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So as you know, I stopped writing lengthy reviews on this site this year, keeping the blog as more of a film diary of sorts.  Lo and behold,...

Saturday, June 27, 2015

Movie Review - I Origins

I Origins (2014)
Starring Michael Pitt, Steven Yeun, Astrid Bergès-Frisbey, and Brit Marling
Directed by Mike Cahill

I admired director-screenwriter Mike Cahill's debut film Another Earth for being "different," taking a tale of grief and suffering and adding a sci-fi twist to it, but in the end, I found the feature lacking a bit in execution with its low budget unfortunately rearing its ugly head.  I Origins follows a very similar road of telling a story about grief and suffering with a sci-fi twist, but fares a little bit better thanks to a bit bigger budget and characters that feel more well-rounded.

Lately, I feel as if I've written about many movies that feel like two different films squished into one and I Origins is no exception.  When the film opens, molecular biologist Ian (Michael Pitt) and his grad student lab partner Karen (Brit Marling) are attempting to essentially create an eye for an animal that has no vision.  Through a series of (fortuitous?  fated?  random?) events one afternoon, Ian, who has always been fascinated with eyes since he was a young child, comes across a billboard of simply the eyes of a French woman named Sofi (Astrid Bergès-Frisbey) with whom he spent an interesting night at a party.  Ian eventually finds Sofi again and falls madly in love with her and the two decide to get married.  On their elopement day, Karen gives Ian the fantastic news that she has found an earthworm that holds all the DNA necessary to "make" an eye, but doesn't currently have vision as one of its senses.  This discovery is the major stepping stone for all of Ian's work and he finds it necessary to cut his wedding day short to head to the lab.  This decision changes his life forever.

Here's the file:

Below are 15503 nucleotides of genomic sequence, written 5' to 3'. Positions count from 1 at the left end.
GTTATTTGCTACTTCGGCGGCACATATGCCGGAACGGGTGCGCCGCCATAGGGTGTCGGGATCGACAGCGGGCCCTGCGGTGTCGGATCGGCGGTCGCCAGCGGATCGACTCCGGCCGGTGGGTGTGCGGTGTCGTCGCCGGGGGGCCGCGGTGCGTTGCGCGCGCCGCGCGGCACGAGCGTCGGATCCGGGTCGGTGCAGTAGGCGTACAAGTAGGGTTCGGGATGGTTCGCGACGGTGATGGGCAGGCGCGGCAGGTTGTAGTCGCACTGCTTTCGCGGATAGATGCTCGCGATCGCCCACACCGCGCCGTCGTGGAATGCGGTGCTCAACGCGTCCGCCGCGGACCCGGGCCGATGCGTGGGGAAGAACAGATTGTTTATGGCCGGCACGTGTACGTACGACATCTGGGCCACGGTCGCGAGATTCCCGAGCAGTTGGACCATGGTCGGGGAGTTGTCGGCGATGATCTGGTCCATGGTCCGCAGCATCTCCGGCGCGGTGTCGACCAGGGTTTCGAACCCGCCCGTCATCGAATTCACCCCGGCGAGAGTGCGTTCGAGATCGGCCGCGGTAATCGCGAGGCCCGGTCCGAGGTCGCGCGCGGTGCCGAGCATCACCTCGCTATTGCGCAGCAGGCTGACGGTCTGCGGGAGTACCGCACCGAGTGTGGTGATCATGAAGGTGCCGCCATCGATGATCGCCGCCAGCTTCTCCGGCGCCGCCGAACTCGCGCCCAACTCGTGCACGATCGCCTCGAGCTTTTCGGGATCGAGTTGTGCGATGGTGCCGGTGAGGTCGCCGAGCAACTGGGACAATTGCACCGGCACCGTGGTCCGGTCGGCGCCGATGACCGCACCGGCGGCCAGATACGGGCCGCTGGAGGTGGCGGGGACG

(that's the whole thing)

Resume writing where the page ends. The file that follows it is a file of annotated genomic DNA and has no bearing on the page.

And unfortunately, it's incredibly difficult to talk about the rest of the film -- the better part of the film -- without spoiling things too much.  Needless to say, Ian's life takes a strange turn after that day with his success in the lab leading him down a path of both scientific and self-discovery that I found moderately fascinating.

The one thing that Mike Cahill's two films so far have going for them is this sense of intelligence brooding out of them.  You don't need to be a rocket scientist to understand what's going on in the slightest, but he doesn't necessarily dumb things down to a point where a general audience would find his flicks palatable...and I like that about Cahill.  Here, science is absolutely in the forefront and what's even more intriguing is how Cahill integrates the battle between science and religion into the picture.  This is always a dichotomy that is a tricky one to embrace without upsetting either side and I think the director/screenwriter succeeds quite well.

Michael Pitt carries the film, but definitely comes alive in the second half -- along with everyone else, for that matter.  As we're watching, we know that the first half is leading up to something major, but it just takes a little too long to get there.  Fortunately, once we're there, it's worth the wait as I was quite captivated by the unique nature of the piece.  Much like Another Earth, I Origins will not be for everyone's tastes, but it may be worth a try if you're in the mood for something a bit thought-provoking and not so run-of-the-mill.

The RyMickey Rating:  B-


  1. Not having seen him in more than a handful of things, Michael Pitt is an actor I find myself drawn to. Had only heard the title of this film in passing, but now will seek it out based on that--and also because of the Another Earth connection (film which I liked despite very little interest in subject matter). yay!

  2. I just looked up Michael Pitt's filmography and I was rather surprised that I haven't seen him in a whole lot -- I thought I had seen him in much more. Like you, I like Pitt. (Although I also have this weird feeling that as a person I'd find him obnoxiously pretentious, but perhaps that's unfair.)

    I liked this one better than Another Earth, but I did find it a bit slow to start. It eventually came together and the last half really flew by, but there was almost a point where I stopped thinking it had nowhere to go.